Streams

Sustainability by Design

Wednesday, September 24, 2008

Ideas like eco-efficiency and corporate responsibility have been touted as ways to slow global warming. Find out why some of those proposed remedies could do more harm than good….and whether there are other, more effective solutions out there. John Ehrenfeld is a pioneer in the field of industrial ecology and author of Sustainability by Design.

Guests:

John Ehrenfeld

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Comments [17]

Fiona Smith

I´d like to thank John Ehrenfeld for this englightening discussion.

I just posted the link to the Sustainability Pro Bono Exchange (http://SPBEX.org) along with a few other items such as "Sustainable Development for Dummies")

F.S.

May. 28 2009 04:38 AM
Marc Naimark from Paris, France

re "toilet flush buttons". Goodish point, but don't US fixtures use low-flow technology? And the two buttons are too often interpreted by designers in a confusing way. Instead of having two buttons, one large, one small, we have buttons in buttons, circles overlapping, and other BS that are more confusing than clear.

Sep. 26 2008 06:22 AM
Marc Naimark from Paris, France

re "Principle of Precaution". I may agree with the guest's definition, but it's not the one used here in beautifully European France. Here, the "principle of precaution" means for far too many that if there is any doubt whatsoever, if any pseudoscience or crackpot can come up with some bilge about possible dangers, new technologies must be rejected. Hence, for example, the shutting down of Paris municipal libraries' WiFi connections. Some employees imagine ailments that are more to do with the general unpleasantness of life and aging, and suddenly no-one can use WiFi.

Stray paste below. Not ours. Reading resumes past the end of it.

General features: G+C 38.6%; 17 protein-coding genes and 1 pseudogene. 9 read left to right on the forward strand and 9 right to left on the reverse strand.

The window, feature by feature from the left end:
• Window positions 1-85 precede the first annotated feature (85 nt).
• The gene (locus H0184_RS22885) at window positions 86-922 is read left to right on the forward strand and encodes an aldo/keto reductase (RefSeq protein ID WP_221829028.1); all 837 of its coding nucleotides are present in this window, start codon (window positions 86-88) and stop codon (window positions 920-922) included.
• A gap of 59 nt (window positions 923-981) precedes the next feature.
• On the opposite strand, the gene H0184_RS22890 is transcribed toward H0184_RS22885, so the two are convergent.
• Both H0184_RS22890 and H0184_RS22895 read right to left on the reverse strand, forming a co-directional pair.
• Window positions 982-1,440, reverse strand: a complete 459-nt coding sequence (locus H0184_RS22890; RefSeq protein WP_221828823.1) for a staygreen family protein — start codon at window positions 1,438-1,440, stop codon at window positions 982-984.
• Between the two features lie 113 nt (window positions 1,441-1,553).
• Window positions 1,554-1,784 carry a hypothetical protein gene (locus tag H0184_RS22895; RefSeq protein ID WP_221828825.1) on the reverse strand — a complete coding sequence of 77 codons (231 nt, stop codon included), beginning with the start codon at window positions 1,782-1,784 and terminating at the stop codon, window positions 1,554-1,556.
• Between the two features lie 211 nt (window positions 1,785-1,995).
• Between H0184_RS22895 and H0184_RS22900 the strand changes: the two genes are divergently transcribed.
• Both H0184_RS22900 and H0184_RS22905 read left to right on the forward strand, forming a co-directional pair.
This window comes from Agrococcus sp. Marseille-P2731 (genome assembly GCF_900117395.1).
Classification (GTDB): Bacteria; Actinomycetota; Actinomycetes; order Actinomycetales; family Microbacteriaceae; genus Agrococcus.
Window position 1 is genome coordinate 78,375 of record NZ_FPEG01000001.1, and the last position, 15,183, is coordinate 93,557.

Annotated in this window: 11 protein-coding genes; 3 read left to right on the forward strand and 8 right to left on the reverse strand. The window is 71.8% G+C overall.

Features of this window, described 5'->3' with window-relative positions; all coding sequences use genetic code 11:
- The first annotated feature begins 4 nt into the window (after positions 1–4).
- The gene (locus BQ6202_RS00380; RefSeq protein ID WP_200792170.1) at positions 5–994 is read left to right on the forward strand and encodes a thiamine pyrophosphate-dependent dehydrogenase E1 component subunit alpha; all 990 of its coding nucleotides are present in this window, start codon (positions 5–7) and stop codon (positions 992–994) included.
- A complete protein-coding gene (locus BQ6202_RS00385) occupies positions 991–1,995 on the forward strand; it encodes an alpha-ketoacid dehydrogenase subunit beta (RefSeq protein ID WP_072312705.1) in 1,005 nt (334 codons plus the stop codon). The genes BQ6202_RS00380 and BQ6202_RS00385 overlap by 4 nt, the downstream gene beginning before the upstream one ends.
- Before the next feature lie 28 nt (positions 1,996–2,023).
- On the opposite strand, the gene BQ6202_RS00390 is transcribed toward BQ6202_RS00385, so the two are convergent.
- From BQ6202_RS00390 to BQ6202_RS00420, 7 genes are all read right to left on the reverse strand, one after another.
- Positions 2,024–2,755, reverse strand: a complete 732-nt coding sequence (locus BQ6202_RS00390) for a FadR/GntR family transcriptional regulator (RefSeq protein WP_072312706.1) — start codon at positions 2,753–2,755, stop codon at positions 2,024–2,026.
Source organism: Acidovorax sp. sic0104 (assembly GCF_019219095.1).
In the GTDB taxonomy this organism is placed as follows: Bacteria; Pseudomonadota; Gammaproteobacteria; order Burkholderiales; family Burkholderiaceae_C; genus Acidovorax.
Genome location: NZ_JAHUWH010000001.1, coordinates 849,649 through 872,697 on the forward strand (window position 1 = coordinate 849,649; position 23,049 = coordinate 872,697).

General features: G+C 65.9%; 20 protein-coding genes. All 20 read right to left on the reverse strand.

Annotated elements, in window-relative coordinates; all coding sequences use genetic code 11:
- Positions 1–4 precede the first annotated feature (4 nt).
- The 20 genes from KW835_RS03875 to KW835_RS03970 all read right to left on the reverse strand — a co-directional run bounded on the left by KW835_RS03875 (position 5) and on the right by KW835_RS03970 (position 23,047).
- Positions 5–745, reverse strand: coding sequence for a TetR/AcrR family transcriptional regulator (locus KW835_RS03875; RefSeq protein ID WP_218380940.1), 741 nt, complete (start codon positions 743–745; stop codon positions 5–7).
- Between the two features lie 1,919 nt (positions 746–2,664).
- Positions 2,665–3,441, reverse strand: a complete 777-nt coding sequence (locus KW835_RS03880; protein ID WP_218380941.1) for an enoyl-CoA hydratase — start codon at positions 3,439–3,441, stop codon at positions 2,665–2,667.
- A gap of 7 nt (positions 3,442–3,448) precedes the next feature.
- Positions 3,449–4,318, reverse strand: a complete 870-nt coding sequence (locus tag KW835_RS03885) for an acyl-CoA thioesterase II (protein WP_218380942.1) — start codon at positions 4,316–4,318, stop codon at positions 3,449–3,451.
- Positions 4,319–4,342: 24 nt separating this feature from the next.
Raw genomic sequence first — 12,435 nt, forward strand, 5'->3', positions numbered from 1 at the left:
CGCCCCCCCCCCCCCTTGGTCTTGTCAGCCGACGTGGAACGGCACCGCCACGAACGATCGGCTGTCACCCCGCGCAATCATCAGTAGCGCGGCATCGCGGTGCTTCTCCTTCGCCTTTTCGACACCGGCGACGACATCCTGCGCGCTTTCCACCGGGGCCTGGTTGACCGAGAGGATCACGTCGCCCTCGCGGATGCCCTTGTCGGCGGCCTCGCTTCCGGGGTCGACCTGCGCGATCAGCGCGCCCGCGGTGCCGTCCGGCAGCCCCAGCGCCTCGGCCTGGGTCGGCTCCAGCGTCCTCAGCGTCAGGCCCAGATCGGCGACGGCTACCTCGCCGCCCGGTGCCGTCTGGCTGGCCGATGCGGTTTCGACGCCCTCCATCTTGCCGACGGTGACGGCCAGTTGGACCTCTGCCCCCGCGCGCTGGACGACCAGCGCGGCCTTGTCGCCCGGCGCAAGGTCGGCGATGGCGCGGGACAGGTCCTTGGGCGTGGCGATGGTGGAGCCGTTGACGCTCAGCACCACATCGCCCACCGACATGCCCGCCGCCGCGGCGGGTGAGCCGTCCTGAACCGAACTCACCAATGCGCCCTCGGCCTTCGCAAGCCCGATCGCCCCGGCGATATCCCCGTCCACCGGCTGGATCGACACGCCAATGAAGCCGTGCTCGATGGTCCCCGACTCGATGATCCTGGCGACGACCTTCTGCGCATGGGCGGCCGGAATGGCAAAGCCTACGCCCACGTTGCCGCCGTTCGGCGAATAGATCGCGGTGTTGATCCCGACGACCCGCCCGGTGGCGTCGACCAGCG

Sep. 26 2008 06:02 AM
Richard Cottrell from New York

The guest suggests that nothing man-made is friendly to ecology, but how is that possible, since ecology is a study and therefore man-made?

Sep. 24 2008 04:00 PM
anonyme from NY NY

Does he know the work of Sandor Ellix Katz ("The Revolution Will Not Be Microwaved") - verrrrry interesting.

Sep. 24 2008 12:39 PM
Marco from Manhattan

Overpopulation is the problem. Over the past 50 years the population of the world has doubled. You can't engineer yourself out of that conundrum.

Sep. 24 2008 12:38 PM
eve from newark, nj